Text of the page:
Ben Fountain, author of Billy Lynn’s Long Halftime Walk, soon to be a major motion picture directed by Ang Lee.

Joe Giordano author pic

Meet the author:

Joe Giordano was born in Brooklyn. His father and grandparents immigrated to New York from Naples. Joe and his wife, Jane have lived in Greece, Brazil, Belgium and the Netherlands. They now live in Texas with their shih tzu Sophia. Joe’s stories have appeared in more than sixty magazines including Bartleby Snopes, The Newfound Journal, and The Summerset Review.

Connect with the author:   Website  ~   Twitter  ~   Facebook

REVIEW:   (written by Anne Benard)

As a historical fiction this book introduces the reader to New York City during its immigrant years. I enjoyed learning the history of the dock yards, Little Italy and the clashes between rival cultures and the Mafioso clans. I  found the descriptions of every day life to be realistic and engaging, giving me a feel for what life was like for these struggling young men and women.

However, the introduction of so many characters lead to some confusion at times and I eventually gave up trying to keep them straight.  Also the dialogue, at times,wasn’t clearly defined leading me to wonder who was speaking. It was a good story but it’s lack of clarity took away what could have been a 4 star rating for me.

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Book review: Bianca’s Vineyard by Teresa Neumann

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Book Description:

Bianca Corrotti’s vineyard is more than a piece of mouth-watering real estate in Tuscany. It’s an inheritance; a storehouse harboring the secrets of her Uncle Egisto, a world-class sculptor, and his troubled wife — a woman whose destiny converges with Mussolini’s when WWII overtakes them all. Based on a true story,Bianca‘s Vineyard follows a devoted family of strong-willed men and lion-hearted women waging an epic battle against a gathering storm intent on destroying their lives.

Meet the Author:

Teresa Neumann and her musician husband live in Oregon’s beautiful Willamette Valley near their three children. As well as being an author and journalist, Teresa loves to fiddle on her violin and live “la dolce vita” in Italy whenever she can talk her family into going with her.

Connect with Teresa:  Website  ~  Facebook  ~  Twitter

Buy the book:   Amazon    Barnes & Noble

Review:

Egisto Bertozzi is a sculptor who must leave his family in Italy to find work in America in order to support his family back home. His family demands that he bring an Italian wife with him and after he refuses to marry his first love in the Church, he is willing to leave on his own until he meets feisty Armida and together they leave for America.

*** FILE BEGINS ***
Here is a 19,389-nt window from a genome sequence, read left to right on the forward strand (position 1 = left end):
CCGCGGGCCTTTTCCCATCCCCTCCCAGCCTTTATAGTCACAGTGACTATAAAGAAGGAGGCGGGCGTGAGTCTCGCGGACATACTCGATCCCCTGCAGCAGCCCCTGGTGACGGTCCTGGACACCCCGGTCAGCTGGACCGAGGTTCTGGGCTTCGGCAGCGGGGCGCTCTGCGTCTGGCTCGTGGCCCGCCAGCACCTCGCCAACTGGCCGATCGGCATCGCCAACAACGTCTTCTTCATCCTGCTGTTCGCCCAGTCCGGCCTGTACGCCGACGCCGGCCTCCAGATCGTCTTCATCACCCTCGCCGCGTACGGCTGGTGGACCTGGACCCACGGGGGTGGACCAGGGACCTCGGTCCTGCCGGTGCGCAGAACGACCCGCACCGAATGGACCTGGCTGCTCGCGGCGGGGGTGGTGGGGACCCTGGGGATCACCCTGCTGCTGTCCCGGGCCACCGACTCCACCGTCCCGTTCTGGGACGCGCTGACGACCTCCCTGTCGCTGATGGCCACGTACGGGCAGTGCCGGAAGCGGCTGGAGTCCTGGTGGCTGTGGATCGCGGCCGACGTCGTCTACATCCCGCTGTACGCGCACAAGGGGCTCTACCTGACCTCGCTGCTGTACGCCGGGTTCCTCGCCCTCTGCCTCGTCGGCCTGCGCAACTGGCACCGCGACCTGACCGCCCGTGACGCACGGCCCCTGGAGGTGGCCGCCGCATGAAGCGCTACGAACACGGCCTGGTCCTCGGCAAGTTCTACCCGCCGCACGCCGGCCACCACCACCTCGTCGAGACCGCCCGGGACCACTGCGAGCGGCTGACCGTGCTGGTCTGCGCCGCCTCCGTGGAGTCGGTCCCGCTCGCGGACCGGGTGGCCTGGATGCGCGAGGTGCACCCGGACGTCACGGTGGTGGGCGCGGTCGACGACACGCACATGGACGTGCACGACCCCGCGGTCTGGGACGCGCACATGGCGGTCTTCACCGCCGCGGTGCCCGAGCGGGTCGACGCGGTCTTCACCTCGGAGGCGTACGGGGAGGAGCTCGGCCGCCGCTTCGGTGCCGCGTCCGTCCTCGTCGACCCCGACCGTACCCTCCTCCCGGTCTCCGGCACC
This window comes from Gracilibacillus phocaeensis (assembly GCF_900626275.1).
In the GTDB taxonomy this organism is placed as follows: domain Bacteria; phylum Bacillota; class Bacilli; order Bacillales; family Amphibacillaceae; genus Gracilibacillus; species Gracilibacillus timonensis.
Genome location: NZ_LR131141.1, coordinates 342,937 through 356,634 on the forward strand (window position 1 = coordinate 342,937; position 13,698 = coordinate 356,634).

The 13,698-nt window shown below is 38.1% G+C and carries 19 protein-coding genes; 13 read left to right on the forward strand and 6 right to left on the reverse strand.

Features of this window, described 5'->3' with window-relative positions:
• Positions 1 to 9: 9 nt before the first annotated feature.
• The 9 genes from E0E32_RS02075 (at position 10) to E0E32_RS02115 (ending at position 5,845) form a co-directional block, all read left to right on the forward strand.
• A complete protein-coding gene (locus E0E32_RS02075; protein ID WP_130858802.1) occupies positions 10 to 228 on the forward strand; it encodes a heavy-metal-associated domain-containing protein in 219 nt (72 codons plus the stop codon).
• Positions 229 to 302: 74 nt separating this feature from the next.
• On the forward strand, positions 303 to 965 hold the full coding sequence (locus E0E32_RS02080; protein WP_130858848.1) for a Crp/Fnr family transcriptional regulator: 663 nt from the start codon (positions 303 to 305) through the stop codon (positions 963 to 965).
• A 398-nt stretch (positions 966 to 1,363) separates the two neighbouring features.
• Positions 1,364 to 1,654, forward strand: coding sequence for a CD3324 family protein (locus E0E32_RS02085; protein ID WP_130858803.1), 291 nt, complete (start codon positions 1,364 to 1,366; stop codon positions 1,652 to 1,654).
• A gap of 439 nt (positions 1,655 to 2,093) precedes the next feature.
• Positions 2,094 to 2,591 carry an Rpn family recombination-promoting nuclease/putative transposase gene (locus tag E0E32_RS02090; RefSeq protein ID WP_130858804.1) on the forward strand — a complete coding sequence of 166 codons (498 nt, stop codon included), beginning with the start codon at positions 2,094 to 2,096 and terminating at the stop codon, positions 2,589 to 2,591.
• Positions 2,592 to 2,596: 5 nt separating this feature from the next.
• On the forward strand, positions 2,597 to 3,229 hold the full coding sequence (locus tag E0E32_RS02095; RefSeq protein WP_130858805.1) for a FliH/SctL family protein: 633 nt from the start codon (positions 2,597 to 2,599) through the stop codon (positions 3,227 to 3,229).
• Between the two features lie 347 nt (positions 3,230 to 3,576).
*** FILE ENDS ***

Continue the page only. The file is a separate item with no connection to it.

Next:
This story (based on true-to-life events) spans several decades when Egisto and Armida raise their family in America until modern times when the family comes together again. A parallel account of his family in Italy follows simulataneously as the threat of war and invasion overtake their peaceful lives.

With Armida’s return to Italy the story becomes tense and precarious in the face of danger from several fronts. I found the historical references to be interesting, I really learned a lot about European politics during WWII in Italy.

I had a few issues trying to keep track of the multitude of characters and needed to refer to the family tree at the beginning of the book. I’m still not sure who the characters are on the front of the book and why the title was chosen as Bianca’s character didn’t really come into play until the second half of the book and as only a secondary character. A small issue.

For those who enjoy Italian history and a good family saga.

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Book review: The Twentieth Wife

27298This book describes life in the Moghual court of pre-colonial India. The Twentieth Wife recounts the story of Mehrunnisa, a Persian girl that eventually marries Emperor Jahangir.  Her story is unusual in that she was a widow when she was chosen as his twentieth wife.   Mehrunnisa not only captures Jahangir’s heart but rules the empire alongside him as his equal.

I have always found Moghul history fascinating, and this book, interwoven with historical fact and fiction to bring Mehrunnisa’s story to life is magical. The story flows seamlessly, despite the fact that there are so many different characters.  From the author’s description of daily life in the Moghual court you can almost taste the different curries and sweets, smell the incense and flowers and imagine the colourful silks and jewels.  I look forward to reading more of Indu Sundaresan’s work.

You can buy Indu`s book here:    Amazon